Arch Linux upgrade, downgrade, and rollback

One of the reasons, I recently consider to switch from Arch Linux to Debian which is famous in stability. However, I am very reluctant to do so, because of the greatness of simplicity in package management of Arch Linux, especially creating packages in AUR. Debian, though famous, there is much manual work in packaging such as preparing the “control” file (may be there are some other tools I not yet explored, because I used Ubuntu and Linux Mint before for only a short period). Besides that, Debian does not have the repository like AUR. Installing the packages such as TrueCrypt and XnViewMP in Debian is not as easy as Arch Linux. That is why I am hesitated to migrate.

Today, upgrading Arch Linux causes me fail to run Java applications, such as Eclipse. This is possibly caused by upgrading the dependent libraries, which results the runtime library cannot load the functions properly. This is troublesome, because I need to use the application in urgent, I cannot wait for the next update of the related packages which will solve the library dependencies problem.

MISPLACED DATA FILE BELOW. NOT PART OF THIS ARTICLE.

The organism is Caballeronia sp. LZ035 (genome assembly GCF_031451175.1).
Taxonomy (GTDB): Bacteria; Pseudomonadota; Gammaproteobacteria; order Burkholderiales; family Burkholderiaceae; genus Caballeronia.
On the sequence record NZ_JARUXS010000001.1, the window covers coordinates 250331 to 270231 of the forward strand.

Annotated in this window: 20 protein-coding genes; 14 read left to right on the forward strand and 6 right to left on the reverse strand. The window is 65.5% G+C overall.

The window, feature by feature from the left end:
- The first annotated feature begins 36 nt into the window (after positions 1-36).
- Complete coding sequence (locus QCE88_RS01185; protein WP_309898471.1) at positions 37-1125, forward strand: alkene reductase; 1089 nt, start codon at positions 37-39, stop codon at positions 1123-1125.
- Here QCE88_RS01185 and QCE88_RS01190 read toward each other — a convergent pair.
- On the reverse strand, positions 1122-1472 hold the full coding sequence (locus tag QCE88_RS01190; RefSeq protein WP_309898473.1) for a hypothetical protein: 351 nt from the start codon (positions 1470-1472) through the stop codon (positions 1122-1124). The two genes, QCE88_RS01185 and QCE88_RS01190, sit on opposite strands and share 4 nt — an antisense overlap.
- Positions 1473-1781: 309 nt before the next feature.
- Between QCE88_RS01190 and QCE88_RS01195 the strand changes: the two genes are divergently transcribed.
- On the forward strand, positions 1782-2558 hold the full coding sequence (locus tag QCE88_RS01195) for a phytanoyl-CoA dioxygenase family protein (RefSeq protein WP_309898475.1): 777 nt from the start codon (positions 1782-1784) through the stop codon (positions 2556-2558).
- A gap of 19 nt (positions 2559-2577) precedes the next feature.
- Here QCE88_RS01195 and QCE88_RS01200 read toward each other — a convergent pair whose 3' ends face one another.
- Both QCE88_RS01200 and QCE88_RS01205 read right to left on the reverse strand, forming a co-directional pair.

Normally, whenever there is such problem, I will solve it with a tool, “downgrade“. If “downgrade” cannot solve, and if the application is not that important, I may wait until the application next update. Since this is emergency, I can only do a manual downgrade. The problem of the tool “downgrade” is that it cannot solve the dependency properly. Such as to downgrade “gcc”, “gcc-lib” cannot be resolved; but to downgrade “gcc-lib”, it is required by “gcc”. As a result, I found a manual solution. That is to solve it by “pacman -U” manually. If the older files not exist, “downgrade” can help to download the packages from the server. Using pacman to install older packages can solve the dependency problem.

If there is a built-in rollback system in Arch Linux and also other distribution, this will be great.

2 thoughts on “Arch Linux upgrade, downgrade, and rollback

  1. Its 2017 and still no downgrade system. Arguably the solution has always been there, but you may possibly not like it. Its Gentoo.

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